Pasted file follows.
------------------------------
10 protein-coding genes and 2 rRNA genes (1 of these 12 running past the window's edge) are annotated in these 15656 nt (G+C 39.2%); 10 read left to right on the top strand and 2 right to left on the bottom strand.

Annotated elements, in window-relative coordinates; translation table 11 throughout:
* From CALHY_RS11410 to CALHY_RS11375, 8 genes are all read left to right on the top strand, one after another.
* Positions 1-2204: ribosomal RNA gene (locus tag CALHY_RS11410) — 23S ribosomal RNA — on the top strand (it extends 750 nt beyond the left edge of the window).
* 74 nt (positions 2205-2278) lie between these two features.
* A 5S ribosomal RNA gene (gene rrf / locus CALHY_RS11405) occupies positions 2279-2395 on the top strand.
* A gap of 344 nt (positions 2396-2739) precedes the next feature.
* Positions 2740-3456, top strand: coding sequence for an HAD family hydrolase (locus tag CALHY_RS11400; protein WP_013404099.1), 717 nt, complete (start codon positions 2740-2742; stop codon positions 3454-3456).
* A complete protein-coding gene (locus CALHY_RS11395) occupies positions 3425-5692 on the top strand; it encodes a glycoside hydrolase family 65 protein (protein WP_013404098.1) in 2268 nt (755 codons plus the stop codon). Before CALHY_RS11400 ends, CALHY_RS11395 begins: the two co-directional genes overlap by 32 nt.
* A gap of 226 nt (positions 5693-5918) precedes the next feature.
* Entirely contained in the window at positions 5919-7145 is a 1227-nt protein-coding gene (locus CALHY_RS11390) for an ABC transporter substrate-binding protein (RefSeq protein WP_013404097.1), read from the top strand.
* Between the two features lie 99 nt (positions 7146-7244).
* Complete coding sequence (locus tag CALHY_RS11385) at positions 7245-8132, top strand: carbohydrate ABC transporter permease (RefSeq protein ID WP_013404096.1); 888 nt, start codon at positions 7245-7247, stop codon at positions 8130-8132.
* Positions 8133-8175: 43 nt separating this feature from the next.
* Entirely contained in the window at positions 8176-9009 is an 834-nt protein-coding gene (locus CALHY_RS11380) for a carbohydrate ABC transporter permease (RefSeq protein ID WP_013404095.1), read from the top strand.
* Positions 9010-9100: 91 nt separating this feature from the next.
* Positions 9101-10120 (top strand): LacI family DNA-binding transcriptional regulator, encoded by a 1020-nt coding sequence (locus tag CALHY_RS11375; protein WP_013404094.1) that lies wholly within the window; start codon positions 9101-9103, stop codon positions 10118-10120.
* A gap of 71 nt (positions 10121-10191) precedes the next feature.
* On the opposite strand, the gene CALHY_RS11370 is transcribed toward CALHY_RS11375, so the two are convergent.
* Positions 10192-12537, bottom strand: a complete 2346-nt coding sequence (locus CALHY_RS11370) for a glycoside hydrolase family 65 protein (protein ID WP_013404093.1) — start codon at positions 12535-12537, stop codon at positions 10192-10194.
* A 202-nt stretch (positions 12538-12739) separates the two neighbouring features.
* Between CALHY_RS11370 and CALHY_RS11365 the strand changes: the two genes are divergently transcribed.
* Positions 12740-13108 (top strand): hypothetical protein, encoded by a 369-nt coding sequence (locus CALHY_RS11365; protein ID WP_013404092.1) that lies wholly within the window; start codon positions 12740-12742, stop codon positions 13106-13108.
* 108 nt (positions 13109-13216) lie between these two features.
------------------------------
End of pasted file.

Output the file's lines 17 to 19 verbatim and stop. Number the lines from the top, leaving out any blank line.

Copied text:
* Positions 9101-10120 (top strand): LacI family DNA-binding transcriptional regulator, encoded by a 1020-nt coding sequence (locus tag CALHY_RS11375; protein WP_013404094.1) that lies wholly within the window; start codon positions 9101-9103, stop codon positions 10118-10120.
* A gap of 71 nt (positions 10121-10191) precedes the next feature.
* On the opposite strand, the gene CALHY_RS11370 is transcribed toward CALHY_RS11375, so the two are convergent.